Discover more from Political Currents by Ross Barkan
The Night Burns Bright is here
I consider myself very fortunate to be publishing books less than a year apart. Last June, my book about Andrew Cuomo and his failures during the coronavirus pandemic, The Prince, appeared, and I was lucky to get some kind reviews, including in the Nation. Within my journalistic and political circles, the book was an exciting event, since so many seemed to be tiring of Cuomo. The book was published a couple of months before the governor’s shock resignation. It was, to say the least, a memorable time. The book launch event, held when coronavirus cases were quite low, was incredibly thrilling, and it is an evening I’ll never forget. The space was packed and I quickly ran out of books to sign.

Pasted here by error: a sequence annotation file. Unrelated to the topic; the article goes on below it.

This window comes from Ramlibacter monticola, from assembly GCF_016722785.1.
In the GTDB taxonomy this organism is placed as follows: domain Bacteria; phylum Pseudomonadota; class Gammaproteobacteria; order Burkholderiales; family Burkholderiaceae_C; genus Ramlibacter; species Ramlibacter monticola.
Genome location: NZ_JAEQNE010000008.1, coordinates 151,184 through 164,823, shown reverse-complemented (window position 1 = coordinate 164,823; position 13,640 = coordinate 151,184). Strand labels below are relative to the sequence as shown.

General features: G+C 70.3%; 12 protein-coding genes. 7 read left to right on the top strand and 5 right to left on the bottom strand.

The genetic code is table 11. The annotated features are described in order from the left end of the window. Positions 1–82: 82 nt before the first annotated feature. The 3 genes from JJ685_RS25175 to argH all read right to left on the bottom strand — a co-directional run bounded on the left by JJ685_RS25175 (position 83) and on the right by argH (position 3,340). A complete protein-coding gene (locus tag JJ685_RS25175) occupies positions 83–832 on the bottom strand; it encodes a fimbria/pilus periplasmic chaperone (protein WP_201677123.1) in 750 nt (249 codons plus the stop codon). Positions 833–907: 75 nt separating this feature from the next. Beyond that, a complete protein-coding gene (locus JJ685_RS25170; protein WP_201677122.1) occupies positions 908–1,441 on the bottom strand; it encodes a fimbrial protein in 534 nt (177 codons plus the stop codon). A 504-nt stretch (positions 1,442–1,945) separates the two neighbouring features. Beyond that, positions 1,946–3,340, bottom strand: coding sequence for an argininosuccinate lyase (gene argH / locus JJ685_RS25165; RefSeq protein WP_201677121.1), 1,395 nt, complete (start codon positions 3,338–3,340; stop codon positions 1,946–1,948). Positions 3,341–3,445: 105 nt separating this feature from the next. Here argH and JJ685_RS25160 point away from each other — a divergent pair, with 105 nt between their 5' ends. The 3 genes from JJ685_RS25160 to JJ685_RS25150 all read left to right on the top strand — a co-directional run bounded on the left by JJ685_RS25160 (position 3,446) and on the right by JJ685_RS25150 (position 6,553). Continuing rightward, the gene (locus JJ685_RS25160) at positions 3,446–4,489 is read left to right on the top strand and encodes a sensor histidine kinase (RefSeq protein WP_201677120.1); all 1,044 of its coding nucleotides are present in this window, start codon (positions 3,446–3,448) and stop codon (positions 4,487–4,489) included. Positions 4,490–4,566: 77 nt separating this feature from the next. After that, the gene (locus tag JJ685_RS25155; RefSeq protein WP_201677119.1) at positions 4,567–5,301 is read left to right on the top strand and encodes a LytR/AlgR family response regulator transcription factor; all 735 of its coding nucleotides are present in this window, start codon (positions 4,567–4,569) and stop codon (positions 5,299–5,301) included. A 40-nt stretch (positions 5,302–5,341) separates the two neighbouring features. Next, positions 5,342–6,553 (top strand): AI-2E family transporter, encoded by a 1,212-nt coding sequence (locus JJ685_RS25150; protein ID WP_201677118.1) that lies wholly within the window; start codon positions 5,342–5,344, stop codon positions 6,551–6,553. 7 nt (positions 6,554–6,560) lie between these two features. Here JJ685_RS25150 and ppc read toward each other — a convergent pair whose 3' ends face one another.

Generally, people care more about nonfiction than fiction, and there’s the distinct possibility readers of this Substack will be more inclined to read about Cuomo than a fictional cult in upstate New York. Due to the declining, but still present, omicron wave, there will be no in-person launch event for The Night Burns Bright. At least not now. This book is very special to me and I’d like to do it justice at some point. In the interim, I’ll have to content myself with those who buy it and read it, hoping it meets or exceeds their expectations.